I love Christmas. But I hate how easily Christmas can deform us. What do I mean? 

I really love Christmas. I sing Christmas songs in July. Our family seems to have a thousand traditions jammed into December. We are one of those families who wear matching pajamas on Christmas Eve. I don’t think I’ve ever had the thought, “Well, that was too many Christmas carols in worship.” I love the smells, the bells, the sweaters, the peppermint everything…I could go on. 

But I find myself often disturbed by who we — Christians — become around this time of year. Children throwing tantrums because they didn’t get the toy they wanted. Adults throwing tantrums because they didn’t get…the toy they wanted. Debt skyrocketing. Patience running thin. Depression rates increase. Family fights are the norm. It’s the hap-happiest season of all…!

Why? Partly because we’ve replaced the shared longing for Christ in Advent with the materialistic lusts of Christmas. More than that, our rhythms and idols are heightened during holy days (aka holidays). In a culture with extravagant wealth when compared historically and globally, we tend to leverage that wealth toward meeting our deepest needs of security, safety, meaning, and belonging rather than looking to Christ. This time of year can easily become the heightened worship of materialism, and so it should be no surprise that at this time of year we get more of materialism’s fruits: hurry, selfishness, isolation, and loneliness. 

Now to the key question: how do we fight this? How do we recenter our longing for Christ and His desires in a way that brings change in us for the better this Advent? The answer lies not just in a surrender of the heart but also in a change of practice. The apostle Paul reminds us that grace propels us to walk into good works (Ephesians 2:10). So what do we do?

Here are three practices that the Holy Spirit can use to help reorient the Christmas holy day into being a day that makes us more whole. 

#1 Read the Christmas Story from the Bible and Talk about It. 

When Christmas morning rolls around, we can tell ourselves that we’ve outsourced the telling of the Christmas story to a movie or a previous sermon at some point in December so that we feel like we’ve checked that box.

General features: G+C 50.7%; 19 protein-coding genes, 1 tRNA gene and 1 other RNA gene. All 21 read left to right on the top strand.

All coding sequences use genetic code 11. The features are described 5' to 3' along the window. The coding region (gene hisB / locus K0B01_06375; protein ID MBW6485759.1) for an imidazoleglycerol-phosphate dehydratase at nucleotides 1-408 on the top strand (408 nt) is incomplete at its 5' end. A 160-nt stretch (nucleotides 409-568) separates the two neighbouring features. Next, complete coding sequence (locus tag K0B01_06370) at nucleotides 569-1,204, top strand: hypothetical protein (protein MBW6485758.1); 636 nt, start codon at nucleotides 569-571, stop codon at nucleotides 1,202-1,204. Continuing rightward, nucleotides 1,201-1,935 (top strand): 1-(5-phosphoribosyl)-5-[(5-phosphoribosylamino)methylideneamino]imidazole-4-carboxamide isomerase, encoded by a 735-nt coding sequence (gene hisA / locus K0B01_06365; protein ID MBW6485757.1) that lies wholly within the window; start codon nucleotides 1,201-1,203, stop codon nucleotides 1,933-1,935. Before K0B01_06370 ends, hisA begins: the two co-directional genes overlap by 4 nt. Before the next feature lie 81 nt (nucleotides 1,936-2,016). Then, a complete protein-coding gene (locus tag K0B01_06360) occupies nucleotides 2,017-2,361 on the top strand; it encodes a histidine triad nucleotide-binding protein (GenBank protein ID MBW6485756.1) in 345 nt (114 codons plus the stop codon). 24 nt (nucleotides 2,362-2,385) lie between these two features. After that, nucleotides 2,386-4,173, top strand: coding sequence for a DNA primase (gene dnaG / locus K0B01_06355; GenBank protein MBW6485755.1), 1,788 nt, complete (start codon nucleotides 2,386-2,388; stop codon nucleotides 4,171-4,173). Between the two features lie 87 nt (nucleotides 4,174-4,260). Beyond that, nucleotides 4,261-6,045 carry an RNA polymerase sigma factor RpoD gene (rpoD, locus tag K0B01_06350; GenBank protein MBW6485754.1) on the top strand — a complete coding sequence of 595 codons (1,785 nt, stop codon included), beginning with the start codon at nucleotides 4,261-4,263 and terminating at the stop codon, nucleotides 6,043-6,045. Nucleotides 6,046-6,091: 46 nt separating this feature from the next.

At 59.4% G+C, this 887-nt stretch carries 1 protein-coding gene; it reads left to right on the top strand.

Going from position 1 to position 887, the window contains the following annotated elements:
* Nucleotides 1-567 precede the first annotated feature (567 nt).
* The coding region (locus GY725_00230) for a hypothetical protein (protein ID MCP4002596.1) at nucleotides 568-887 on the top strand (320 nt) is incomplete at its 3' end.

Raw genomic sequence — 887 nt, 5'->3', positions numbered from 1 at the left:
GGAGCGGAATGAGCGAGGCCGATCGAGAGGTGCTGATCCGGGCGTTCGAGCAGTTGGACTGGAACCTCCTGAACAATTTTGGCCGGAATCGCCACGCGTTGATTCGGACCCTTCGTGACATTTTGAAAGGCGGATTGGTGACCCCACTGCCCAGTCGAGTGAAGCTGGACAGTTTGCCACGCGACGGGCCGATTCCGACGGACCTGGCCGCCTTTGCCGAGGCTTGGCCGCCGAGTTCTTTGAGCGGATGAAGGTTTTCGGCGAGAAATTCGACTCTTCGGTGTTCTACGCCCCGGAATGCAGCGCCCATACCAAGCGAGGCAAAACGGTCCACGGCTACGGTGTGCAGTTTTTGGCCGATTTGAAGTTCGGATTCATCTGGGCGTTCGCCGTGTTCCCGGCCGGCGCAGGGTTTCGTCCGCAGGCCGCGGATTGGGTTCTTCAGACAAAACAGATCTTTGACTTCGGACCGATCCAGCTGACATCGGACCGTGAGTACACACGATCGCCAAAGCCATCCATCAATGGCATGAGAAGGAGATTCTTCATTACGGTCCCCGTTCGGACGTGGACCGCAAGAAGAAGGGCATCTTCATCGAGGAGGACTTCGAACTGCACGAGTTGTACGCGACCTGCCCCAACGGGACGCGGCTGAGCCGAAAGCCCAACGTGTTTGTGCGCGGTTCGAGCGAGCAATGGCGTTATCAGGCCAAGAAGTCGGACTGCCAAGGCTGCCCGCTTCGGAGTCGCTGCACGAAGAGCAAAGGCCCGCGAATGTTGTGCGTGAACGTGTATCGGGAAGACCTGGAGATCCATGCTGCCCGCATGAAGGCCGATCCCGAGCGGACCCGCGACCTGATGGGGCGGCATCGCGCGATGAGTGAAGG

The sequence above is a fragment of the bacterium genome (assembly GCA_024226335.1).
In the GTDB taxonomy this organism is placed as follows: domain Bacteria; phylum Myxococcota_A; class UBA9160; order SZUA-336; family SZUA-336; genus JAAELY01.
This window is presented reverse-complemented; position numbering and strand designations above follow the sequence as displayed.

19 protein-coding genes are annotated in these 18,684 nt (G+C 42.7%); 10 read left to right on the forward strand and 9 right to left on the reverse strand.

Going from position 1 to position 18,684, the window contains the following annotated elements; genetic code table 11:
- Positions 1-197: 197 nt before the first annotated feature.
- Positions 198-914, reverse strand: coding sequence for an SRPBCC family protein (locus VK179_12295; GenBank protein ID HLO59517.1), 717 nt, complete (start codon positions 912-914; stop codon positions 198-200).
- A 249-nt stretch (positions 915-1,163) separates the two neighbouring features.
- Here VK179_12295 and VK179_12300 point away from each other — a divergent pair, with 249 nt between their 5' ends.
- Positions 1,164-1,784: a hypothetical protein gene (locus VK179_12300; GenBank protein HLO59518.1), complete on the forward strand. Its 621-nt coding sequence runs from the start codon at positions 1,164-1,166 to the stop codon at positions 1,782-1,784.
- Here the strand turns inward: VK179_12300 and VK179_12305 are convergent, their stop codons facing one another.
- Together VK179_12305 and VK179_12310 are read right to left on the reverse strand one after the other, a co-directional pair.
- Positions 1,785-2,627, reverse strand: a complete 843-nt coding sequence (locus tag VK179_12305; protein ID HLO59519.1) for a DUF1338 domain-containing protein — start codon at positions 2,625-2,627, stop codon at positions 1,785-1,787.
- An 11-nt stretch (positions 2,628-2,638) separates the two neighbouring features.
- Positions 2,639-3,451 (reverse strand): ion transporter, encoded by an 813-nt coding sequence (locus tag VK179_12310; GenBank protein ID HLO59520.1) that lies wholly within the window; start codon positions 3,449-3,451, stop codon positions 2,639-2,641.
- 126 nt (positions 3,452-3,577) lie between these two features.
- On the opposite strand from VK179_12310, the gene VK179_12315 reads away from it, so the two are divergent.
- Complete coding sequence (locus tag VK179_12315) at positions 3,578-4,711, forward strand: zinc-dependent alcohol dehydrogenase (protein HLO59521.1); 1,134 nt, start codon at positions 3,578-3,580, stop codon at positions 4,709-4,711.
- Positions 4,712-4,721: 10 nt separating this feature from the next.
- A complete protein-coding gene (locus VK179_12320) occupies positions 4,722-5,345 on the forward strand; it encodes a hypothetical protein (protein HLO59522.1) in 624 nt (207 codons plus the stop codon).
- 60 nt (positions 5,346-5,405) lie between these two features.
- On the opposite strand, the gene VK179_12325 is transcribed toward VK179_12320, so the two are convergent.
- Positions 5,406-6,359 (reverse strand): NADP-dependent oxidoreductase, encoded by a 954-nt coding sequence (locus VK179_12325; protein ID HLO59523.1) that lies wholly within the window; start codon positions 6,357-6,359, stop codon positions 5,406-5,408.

What’s Christmas morning about? Is it the shredding away of the wrapping paper to find our dreams met in the items around us? Or is it centering on the Christ child once again? 

What if we put away the phones, the apps, the slideshows, and just get out the good ol’ Bible. Grab coffee and open the book. Gather around it with others or alone and read of God come to us. 

Don’t rush it. Sit in it. Ask questions of this critical moment in history. Ask God to give you a deeper appreciation or a more rich understanding.

Remind yourself that God is the greatest gift given to humankind, and allow Him to relativize how much the gifts under the tree are to satisfy our deepest desires. 

Now, I hear the pushback. Gabe, that may be fine if you’re single or married without kids. But you don’t know my kids. You’re right. I’ve got three kids under the age of 8 as I write this. I know the questions that go through our minds as parents: What if they start to have a distaste for the Bible because I require them to sit through a reading and engage? What if it ruins the day? What if I lose my temper? Can’t we just relax on this day? Geez?! 

Materialism wants us to focus on instant gratification and avoid discipline. The gospel calls us to gracious parenting with our eyes set on who the children are becoming. I want us to call our children to know the Scriptures and know the Jesus who is at the center of all this. And just because they don’t look as engaged at first when reading the Christmas story as they do when they open presents, that doesn’t mean they won’t be more grateful for those times 10 years from now. 

Think about what you want your kids to say to their kids? What you want your spouse to say about you at your funeral? What if they said, “They always brought us back to God’s word. They didn’t want me to miss the greatest gift of all. I wasn’t always grateful for it, but they wouldn’t let me give my heart to stuff that wouldn’t fill my heart.” Can you imagine? 

So very practically, here are some of the traditional texts to engage with on Christmas:

  • Matthew 1:18-25. This is the passage of how the angel came to Joseph to tell him to stay with Mary even though she was pregnant with a child that wasn’t his. 
  • Luke 1:26-38. This is the passage where the angel comes to Mary and tells her she is to have a child. 
  • Luke 2:1-21. This is the classic passage of how Jesus was born and the shepherds came around the manger. 
  • Matthew 2. This is also a powerful passage of the foreigners (the Magi) who came to find Jesus, and how Jesus quickly became a refugee. A powerful reminder just how similar those early situations are to today.